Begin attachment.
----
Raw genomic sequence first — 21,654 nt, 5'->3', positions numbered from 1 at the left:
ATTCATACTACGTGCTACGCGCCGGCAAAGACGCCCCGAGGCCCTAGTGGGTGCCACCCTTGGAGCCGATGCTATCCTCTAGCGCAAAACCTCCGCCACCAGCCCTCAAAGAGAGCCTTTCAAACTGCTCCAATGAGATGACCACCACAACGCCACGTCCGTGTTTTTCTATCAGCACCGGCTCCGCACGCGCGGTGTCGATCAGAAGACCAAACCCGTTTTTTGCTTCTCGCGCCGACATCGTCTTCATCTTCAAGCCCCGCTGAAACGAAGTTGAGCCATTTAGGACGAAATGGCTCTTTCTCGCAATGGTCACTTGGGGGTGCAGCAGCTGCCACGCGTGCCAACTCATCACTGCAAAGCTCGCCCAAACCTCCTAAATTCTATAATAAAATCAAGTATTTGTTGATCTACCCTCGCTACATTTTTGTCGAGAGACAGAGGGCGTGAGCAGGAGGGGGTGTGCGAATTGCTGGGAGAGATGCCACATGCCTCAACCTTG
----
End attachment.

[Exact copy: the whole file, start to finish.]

Raw genomic sequence first — 21,654 nt, 5'->3', positions numbered from 1 at the left:
ATTCATACTACGTGCTACGCGCCGGCAAAGACGCCCCGAGGCCCTAGTGGGTGCCACCCTTGGAGCCGATGCTATCCTCTAGCGCAAAACCTCCGCCACCAGCCCTCAAAGAGAGCCTTTCAAACTGCTCCAATGAGATGACCACCACAACGCCACGTCCGTGTTTTTCTATCAGCACCGGCTCCGCACGCGCGGTGTCGATCAGAAGACCAAACCCGTTTTTTGCTTCTCGCGCCGACATCGTCTTCATCTTCAAGCCCCGCTGAAACGAAGTTGAGCCATTTAGGACGAAATGGCTCTTTCTCGCAATGGTCACTTGGGGGTGCAGCAGCTGCCACGCGTGCCAACTCATCACTGCAAAGCTCGCCCAAACCTCCTAAATTCTATAATAAAATCAAGTATTTGTTGATCTACCCTCGCTACATTTTTGTCGAGAGACAGAGGGCGTGAGCAGGAGGGGGTGTGCGAATTGCTGGGAGAGATGCCACATGCCTCAACCTTG